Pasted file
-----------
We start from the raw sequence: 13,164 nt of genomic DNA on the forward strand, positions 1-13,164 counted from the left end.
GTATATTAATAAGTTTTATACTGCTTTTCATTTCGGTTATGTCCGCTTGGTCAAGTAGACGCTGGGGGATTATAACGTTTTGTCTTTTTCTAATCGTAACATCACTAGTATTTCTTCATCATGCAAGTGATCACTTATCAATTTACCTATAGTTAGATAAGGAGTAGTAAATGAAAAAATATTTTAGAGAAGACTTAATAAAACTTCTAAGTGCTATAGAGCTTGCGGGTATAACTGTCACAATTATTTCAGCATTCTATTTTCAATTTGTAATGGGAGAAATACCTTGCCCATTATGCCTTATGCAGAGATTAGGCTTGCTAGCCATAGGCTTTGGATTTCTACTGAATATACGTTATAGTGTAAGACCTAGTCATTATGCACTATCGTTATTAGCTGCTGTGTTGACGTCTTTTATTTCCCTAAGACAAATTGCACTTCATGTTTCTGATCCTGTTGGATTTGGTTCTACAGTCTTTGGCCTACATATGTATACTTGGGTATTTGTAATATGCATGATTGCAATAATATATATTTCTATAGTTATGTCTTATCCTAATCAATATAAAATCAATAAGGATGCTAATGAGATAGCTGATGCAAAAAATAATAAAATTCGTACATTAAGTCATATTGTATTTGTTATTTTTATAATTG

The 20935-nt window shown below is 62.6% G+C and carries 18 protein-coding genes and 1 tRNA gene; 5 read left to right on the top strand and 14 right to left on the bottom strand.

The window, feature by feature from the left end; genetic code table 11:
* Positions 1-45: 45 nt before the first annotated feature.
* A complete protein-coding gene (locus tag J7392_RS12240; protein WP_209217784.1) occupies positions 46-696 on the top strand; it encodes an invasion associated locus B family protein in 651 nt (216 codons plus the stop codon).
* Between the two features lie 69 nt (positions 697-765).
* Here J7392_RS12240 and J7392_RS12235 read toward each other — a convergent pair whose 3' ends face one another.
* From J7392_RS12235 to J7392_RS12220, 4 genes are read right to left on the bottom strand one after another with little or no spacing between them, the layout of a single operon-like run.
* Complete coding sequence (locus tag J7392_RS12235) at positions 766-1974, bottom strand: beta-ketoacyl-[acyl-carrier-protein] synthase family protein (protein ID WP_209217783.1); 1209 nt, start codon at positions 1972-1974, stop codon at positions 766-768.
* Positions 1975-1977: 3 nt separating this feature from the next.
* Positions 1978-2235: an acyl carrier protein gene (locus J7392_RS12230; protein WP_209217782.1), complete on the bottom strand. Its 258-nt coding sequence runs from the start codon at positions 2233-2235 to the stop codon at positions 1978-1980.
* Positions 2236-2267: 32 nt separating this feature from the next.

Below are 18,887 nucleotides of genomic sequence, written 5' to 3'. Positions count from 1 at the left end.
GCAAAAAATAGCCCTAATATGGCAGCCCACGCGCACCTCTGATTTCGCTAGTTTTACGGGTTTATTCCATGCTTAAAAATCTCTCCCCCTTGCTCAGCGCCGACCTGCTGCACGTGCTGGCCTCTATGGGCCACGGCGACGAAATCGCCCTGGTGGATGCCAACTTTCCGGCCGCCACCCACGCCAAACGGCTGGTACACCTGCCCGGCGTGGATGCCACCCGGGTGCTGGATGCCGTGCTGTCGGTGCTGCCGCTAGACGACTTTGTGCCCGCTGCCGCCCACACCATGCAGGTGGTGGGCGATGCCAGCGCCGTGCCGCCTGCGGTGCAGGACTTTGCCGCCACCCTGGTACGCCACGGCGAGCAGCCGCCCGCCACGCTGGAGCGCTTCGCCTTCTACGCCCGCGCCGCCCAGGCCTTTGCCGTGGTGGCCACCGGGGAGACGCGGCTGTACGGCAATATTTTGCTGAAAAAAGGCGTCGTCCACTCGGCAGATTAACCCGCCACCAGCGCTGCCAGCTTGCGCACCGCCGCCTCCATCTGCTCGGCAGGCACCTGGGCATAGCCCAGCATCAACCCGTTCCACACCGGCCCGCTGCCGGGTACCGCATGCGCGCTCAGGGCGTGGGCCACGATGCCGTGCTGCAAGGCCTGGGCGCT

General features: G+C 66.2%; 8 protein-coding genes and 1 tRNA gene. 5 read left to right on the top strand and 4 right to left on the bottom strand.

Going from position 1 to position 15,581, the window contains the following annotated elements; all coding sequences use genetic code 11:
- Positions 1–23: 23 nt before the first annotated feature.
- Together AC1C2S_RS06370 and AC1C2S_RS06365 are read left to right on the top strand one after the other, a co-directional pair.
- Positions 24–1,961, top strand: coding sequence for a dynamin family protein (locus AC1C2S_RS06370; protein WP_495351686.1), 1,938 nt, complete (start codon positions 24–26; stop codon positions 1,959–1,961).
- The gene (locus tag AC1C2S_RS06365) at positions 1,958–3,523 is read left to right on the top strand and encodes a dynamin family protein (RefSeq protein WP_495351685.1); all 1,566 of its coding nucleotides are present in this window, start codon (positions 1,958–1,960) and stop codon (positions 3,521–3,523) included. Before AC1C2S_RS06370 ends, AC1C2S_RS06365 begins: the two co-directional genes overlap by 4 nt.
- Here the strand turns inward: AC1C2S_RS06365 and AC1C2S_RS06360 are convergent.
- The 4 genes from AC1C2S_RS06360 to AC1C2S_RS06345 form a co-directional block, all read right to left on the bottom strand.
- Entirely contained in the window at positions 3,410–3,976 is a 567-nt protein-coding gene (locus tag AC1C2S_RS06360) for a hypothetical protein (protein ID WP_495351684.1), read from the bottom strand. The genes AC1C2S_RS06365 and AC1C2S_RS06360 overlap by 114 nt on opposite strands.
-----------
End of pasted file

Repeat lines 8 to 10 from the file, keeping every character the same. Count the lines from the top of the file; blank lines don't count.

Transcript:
* Here J7392_RS12240 and J7392_RS12235 read toward each other — a convergent pair whose 3' ends face one another.
* From J7392_RS12235 to J7392_RS12220, 4 genes are read right to left on the bottom strand one after another with little or no spacing between them, the layout of a single operon-like run.
* Complete coding sequence (locus tag J7392_RS12235) at positions 766-1974, bottom strand: beta-ketoacyl-[acyl-carrier-protein] synthase family protein (protein ID WP_209217783.1); 1209 nt, start codon at positions 1972-1974, stop codon at positions 766-768.